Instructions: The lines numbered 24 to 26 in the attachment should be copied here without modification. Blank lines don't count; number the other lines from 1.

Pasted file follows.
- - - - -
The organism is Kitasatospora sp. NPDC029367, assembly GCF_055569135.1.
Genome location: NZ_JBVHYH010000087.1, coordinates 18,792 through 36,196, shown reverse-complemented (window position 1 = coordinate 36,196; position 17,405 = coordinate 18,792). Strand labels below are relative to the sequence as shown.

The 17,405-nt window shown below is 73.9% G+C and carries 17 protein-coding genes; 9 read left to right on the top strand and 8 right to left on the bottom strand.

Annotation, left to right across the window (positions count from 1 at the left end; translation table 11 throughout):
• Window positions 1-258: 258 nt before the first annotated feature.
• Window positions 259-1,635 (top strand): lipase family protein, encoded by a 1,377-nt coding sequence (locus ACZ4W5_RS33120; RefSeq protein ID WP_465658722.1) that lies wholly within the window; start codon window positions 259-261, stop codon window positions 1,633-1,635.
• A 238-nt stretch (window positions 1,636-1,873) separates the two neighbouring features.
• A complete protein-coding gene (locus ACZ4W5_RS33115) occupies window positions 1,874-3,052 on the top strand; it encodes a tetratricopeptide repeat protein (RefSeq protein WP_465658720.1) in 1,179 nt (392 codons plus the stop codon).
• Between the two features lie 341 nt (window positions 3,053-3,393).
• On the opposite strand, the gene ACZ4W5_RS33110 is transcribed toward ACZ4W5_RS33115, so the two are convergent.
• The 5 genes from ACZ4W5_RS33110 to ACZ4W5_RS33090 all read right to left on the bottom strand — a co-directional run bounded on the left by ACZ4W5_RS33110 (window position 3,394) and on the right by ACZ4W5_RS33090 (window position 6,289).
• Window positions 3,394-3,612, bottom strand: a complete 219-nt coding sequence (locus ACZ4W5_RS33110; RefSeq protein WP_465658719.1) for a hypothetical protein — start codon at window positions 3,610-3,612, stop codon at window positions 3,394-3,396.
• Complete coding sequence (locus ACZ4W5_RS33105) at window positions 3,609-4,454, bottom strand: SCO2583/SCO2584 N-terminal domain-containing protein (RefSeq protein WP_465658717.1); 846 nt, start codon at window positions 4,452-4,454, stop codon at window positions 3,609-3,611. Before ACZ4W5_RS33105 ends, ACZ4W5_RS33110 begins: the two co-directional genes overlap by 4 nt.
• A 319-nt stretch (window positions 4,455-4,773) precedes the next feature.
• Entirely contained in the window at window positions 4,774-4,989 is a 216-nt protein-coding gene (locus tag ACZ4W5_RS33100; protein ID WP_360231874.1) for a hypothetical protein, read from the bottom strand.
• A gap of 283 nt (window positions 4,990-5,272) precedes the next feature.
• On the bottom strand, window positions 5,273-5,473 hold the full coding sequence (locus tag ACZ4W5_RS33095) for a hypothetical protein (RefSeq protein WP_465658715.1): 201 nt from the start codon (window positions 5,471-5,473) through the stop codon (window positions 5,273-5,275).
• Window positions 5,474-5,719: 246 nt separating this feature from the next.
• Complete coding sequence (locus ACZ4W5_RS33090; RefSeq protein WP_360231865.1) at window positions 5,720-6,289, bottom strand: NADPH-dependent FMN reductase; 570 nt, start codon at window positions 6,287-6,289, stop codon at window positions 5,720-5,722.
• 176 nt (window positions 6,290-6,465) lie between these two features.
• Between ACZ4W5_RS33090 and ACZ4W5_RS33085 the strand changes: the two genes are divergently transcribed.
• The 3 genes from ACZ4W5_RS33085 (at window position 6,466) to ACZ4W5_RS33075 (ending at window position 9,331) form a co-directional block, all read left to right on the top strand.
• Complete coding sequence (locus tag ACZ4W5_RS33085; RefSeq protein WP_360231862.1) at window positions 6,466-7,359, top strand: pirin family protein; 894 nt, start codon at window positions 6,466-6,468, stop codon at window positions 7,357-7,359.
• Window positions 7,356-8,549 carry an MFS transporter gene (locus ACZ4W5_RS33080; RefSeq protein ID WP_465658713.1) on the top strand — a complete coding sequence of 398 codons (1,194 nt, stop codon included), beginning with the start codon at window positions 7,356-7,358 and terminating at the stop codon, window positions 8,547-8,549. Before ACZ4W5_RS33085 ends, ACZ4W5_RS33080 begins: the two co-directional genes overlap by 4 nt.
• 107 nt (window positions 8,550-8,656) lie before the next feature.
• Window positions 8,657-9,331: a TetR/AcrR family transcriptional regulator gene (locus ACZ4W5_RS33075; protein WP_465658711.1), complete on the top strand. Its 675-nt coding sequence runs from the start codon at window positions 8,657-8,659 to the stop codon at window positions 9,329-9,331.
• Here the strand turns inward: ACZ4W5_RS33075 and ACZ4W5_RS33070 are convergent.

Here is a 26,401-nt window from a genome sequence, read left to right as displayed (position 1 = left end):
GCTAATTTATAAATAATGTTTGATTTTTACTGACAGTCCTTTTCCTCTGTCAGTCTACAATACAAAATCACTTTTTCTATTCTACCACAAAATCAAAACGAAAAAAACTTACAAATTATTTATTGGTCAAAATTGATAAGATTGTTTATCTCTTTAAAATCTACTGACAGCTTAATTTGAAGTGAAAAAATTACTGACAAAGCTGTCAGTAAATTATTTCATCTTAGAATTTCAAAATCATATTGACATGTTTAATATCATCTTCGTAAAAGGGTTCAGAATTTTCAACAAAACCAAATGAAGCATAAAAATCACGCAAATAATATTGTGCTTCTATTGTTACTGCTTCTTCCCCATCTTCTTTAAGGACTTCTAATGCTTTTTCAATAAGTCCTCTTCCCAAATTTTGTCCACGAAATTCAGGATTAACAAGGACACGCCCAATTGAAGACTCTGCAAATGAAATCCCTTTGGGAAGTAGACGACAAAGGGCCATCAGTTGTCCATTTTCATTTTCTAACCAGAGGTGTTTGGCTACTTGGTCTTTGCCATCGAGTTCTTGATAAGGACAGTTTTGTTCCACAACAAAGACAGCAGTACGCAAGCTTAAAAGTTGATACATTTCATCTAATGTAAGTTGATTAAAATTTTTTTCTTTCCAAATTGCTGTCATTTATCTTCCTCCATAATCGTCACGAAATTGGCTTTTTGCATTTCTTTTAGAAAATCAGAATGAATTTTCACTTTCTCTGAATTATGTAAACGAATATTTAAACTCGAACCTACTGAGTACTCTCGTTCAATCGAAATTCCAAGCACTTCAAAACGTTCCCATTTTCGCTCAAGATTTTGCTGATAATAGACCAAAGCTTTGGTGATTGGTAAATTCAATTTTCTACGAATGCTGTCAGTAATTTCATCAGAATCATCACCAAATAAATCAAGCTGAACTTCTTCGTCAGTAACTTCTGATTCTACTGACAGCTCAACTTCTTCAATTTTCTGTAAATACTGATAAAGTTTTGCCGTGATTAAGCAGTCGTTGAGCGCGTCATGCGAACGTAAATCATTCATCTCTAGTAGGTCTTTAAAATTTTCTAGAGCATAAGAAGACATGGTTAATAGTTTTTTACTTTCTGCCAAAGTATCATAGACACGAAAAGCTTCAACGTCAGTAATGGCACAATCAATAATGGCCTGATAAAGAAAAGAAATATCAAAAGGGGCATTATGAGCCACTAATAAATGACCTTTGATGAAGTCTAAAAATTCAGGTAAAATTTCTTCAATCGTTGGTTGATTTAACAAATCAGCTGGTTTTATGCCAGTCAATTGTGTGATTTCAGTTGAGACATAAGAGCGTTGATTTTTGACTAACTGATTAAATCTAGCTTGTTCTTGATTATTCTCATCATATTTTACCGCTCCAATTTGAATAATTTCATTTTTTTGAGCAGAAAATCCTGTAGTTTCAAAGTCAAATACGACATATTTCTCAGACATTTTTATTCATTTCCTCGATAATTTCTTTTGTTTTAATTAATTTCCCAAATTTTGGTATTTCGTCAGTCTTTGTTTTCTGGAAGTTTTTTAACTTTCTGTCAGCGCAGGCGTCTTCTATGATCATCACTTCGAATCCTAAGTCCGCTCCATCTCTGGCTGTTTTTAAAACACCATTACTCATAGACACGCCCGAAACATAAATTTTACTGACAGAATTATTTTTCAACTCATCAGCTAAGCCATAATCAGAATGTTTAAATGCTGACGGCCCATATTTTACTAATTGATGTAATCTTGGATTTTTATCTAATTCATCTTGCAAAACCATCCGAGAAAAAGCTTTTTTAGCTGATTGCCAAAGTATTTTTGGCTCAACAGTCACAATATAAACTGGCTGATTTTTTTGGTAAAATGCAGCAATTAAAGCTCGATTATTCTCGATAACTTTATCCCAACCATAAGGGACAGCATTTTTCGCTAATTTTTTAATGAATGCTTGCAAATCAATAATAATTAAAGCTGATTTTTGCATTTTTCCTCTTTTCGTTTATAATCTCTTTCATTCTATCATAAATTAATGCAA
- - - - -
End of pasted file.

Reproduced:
• Window positions 7,356-8,549 carry an MFS transporter gene (locus ACZ4W5_RS33080; RefSeq protein ID WP_465658713.1) on the top strand — a complete coding sequence of 398 codons (1,194 nt, stop codon included), beginning with the start codon at window positions 7,356-7,358 and terminating at the stop codon, window positions 8,547-8,549. Before ACZ4W5_RS33085 ends, ACZ4W5_RS33080 begins: the two co-directional genes overlap by 4 nt.
• 107 nt (window positions 8,550-8,656) lie before the next feature.
• Window positions 8,657-9,331: a TetR/AcrR family transcriptional regulator gene (locus ACZ4W5_RS33075; protein WP_465658711.1), complete on the top strand. Its 675-nt coding sequence runs from the start codon at window positions 8,657-8,659 to the stop codon at window positions 9,329-9,331.